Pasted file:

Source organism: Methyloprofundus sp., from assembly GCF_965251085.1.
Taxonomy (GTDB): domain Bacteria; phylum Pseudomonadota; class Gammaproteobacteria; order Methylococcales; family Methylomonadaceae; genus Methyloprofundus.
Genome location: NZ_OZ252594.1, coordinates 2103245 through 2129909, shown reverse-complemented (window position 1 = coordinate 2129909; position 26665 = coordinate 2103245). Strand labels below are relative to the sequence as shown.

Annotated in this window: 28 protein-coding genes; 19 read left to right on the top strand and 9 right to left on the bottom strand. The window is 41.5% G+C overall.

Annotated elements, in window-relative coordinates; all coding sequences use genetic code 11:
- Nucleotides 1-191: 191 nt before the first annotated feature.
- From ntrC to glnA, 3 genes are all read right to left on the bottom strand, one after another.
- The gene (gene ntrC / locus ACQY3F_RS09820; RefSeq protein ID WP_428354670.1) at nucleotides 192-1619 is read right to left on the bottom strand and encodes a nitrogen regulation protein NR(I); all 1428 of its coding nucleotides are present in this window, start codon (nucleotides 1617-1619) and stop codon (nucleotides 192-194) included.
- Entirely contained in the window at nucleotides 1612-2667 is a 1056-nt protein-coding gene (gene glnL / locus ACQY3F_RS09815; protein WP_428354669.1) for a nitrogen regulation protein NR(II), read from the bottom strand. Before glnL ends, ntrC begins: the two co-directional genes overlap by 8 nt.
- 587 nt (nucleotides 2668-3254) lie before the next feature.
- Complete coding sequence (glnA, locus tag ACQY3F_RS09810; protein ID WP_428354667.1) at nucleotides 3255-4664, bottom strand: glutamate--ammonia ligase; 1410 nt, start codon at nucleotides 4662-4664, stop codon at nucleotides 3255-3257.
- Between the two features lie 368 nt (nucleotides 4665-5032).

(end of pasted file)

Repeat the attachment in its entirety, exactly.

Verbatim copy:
Source organism: Methyloprofundus sp., from assembly GCF_965251085.1.
Taxonomy (GTDB): domain Bacteria; phylum Pseudomonadota; class Gammaproteobacteria; order Methylococcales; family Methylomonadaceae; genus Methyloprofundus.
Genome location: NZ_OZ252594.1, coordinates 2103245 through 2129909, shown reverse-complemented (window position 1 = coordinate 2129909; position 26665 = coordinate 2103245). Strand labels below are relative to the sequence as shown.

Annotated in this window: 28 protein-coding genes; 19 read left to right on the top strand and 9 right to left on the bottom strand. The window is 41.5% G+C overall.

Annotated elements, in window-relative coordinates; all coding sequences use genetic code 11:
- Nucleotides 1-191: 191 nt before the first annotated feature.
- From ntrC to glnA, 3 genes are all read right to left on the bottom strand, one after another.
- The gene (gene ntrC / locus ACQY3F_RS09820; RefSeq protein ID WP_428354670.1) at nucleotides 192-1619 is read right to left on the bottom strand and encodes a nitrogen regulation protein NR(I); all 1428 of its coding nucleotides are present in this window, start codon (nucleotides 1617-1619) and stop codon (nucleotides 192-194) included.
- Entirely contained in the window at nucleotides 1612-2667 is a 1056-nt protein-coding gene (gene glnL / locus ACQY3F_RS09815; protein WP_428354669.1) for a nitrogen regulation protein NR(II), read from the bottom strand. Before glnL ends, ntrC begins: the two co-directional genes overlap by 8 nt.
- 587 nt (nucleotides 2668-3254) lie before the next feature.
- Complete coding sequence (glnA, locus tag ACQY3F_RS09810; protein ID WP_428354667.1) at nucleotides 3255-4664, bottom strand: glutamate--ammonia ligase; 1410 nt, start codon at nucleotides 4662-4664, stop codon at nucleotides 3255-3257.
- Between the two features lie 368 nt (nucleotides 4665-5032).